Viktor Frankl, author of Man’s Search for Meaning, once wrote:
“Mental health is based on a certain degree of tension, the tension between what one has already achieved and what one still ought to accomplish, or the gap between what one is and what one should become… What man actually needs is not a tensionless state, but rather the striving and struggling for a worthwhile goal, a freely chosen task.”
We seek the tensionless state because we falsely believe that it will give us freedom and happiness. Once we arrive, we realize it’s not what we’re looking for at all.
Besides, you cannot stay in this tensionless state forever. Eventually, something outside of your control will kick you out of it, or you’ll subconsciously sabotage yourself so you can experience some tension again. But ideally, you intentionally and intelligently pull yourself out of it by striving towards a worthwhile goal.
Not all tension is the same. The tension applied to you by external forces (i.e., your boss) is not the same as tension built through intrinsic pursuits (building your own business). The more autonomy you exercise, the more satisfying this tension becomes.
Therefore, not all tension is good. One can exist in a high-tension state but not be striving towards a worthwhile goal—in which case the tension becomes stress.
Also, not all tension is avoidable. Life is full of struggle. Tension will come regardless of your intelligence, positioning, network, and decision-making. You don’t know what’s around the corner.
The Right Kind of Tension
Instead of trying to avoid tension, you should try to build your life around the right kind of tension.
Negative tension is tension that’s not aimed toward a particular goal. It’s the emotional argument you have with your spouse. A stressful workweek at a job you feel trapped in. A few days of bad sleep that make you exhausted.
Positive tension is aimed toward a worthwhile goal. It’s the tension you choose. Instead of a random argument with your spouse, it might be sitting down to have the conversation you know is important to move things forward and improve your relationship. It might be engaging with the stressful workweek knowing that it’s necessary to achieve the outcome you want. It might be neglecting sleep for a few days to push a big project forward that you’re passionate about.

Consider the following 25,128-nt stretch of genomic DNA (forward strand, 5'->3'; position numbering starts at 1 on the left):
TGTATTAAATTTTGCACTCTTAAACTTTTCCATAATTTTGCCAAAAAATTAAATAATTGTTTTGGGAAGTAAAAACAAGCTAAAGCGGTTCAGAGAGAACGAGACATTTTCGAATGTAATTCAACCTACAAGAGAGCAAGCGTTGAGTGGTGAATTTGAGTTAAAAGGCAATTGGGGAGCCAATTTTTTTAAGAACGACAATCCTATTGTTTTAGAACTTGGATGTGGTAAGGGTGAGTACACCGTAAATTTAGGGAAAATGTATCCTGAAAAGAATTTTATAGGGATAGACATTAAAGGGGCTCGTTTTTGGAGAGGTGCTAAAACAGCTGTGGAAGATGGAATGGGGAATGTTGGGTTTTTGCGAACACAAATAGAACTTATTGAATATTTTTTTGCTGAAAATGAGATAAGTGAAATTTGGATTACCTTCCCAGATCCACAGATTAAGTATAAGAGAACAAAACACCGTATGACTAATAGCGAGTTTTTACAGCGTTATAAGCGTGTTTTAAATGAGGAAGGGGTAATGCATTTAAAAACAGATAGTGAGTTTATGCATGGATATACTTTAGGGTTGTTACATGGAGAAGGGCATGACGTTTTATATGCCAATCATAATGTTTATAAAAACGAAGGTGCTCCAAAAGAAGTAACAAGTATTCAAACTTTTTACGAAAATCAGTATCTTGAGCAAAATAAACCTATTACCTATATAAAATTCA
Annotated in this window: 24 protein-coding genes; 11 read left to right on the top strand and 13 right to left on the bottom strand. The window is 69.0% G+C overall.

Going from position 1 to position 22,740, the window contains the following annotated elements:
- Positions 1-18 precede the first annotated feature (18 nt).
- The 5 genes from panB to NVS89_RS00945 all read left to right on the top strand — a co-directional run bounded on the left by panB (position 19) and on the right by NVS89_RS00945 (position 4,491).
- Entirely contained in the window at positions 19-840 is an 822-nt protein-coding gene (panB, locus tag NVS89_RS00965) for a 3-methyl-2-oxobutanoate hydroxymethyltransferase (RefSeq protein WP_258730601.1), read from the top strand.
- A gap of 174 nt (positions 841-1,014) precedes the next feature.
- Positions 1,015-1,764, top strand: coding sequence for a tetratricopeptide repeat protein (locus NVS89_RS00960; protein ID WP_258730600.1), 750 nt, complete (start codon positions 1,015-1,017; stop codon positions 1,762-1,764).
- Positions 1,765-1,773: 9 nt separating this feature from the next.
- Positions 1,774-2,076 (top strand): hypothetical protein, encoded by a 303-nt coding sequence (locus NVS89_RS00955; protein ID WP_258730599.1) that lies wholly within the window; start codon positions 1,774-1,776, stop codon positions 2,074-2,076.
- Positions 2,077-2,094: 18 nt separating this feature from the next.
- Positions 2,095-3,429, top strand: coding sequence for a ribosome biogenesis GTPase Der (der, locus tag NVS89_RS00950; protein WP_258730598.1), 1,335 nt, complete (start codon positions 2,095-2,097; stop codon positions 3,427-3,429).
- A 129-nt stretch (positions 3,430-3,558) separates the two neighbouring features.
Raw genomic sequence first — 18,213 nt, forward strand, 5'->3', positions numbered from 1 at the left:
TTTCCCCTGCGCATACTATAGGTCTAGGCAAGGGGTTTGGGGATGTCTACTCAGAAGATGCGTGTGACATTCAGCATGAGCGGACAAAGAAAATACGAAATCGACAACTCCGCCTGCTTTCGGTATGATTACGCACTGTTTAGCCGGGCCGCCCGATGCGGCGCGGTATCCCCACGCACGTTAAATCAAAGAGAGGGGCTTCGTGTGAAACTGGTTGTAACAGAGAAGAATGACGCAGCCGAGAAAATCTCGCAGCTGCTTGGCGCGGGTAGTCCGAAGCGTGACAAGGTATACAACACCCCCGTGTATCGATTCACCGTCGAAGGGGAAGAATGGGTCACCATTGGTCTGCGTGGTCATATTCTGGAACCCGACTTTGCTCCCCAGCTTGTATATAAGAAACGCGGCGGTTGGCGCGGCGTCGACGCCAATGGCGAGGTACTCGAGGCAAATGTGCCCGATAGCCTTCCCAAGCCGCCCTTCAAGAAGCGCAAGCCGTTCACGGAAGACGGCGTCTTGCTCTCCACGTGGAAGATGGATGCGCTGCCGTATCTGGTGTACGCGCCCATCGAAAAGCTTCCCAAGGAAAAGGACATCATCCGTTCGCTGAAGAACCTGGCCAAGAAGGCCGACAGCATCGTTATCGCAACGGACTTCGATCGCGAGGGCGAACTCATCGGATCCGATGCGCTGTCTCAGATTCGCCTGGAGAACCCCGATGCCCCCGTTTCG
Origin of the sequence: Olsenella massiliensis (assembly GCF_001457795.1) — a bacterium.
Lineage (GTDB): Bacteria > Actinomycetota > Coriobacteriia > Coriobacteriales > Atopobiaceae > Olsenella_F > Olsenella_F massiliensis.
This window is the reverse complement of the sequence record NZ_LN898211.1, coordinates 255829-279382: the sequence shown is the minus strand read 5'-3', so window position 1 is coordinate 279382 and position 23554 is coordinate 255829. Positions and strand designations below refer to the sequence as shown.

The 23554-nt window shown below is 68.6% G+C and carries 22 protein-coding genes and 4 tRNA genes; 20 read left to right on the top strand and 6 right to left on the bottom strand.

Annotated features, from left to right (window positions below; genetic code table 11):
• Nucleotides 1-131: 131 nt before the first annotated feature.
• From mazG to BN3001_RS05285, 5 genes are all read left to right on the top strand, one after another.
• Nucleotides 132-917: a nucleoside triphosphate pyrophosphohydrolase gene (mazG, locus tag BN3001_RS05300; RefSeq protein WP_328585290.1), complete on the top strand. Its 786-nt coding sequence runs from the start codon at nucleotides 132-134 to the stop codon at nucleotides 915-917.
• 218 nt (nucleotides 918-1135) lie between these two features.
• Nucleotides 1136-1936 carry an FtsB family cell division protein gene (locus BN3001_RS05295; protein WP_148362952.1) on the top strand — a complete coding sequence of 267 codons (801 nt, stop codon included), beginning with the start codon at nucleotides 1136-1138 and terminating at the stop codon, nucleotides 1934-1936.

Escaping the Tensionless State
You can’t avoid the atrophy that comes with a tensionless state, so you must remove yourself from it. The way to do that is straightforward but difficult.
The first step is to recognize that what got you into the tensionless state will not get you out. For most, the tensionless state grows out of indecision and comfort-seeking behaviour.
Any path worth pursuing will create some tension, which is uncomfortable. By nature you want to remain in stasis, and indecision is the tool your lower self uses to remain in the tensionless stasis.
Indecision is a form of overthinking. More thinking will not get you out of the tensionless state. Where has it gotten you so far?
It’s easy to remain stuck in mental paralysis when your head is in the clouds and you’re trying to ask questions like, “What should I do with my life?” or, “Which business should I commit the next 10 years of my life to?”
The way out of this state is through movement. Momentum. Imperfect action.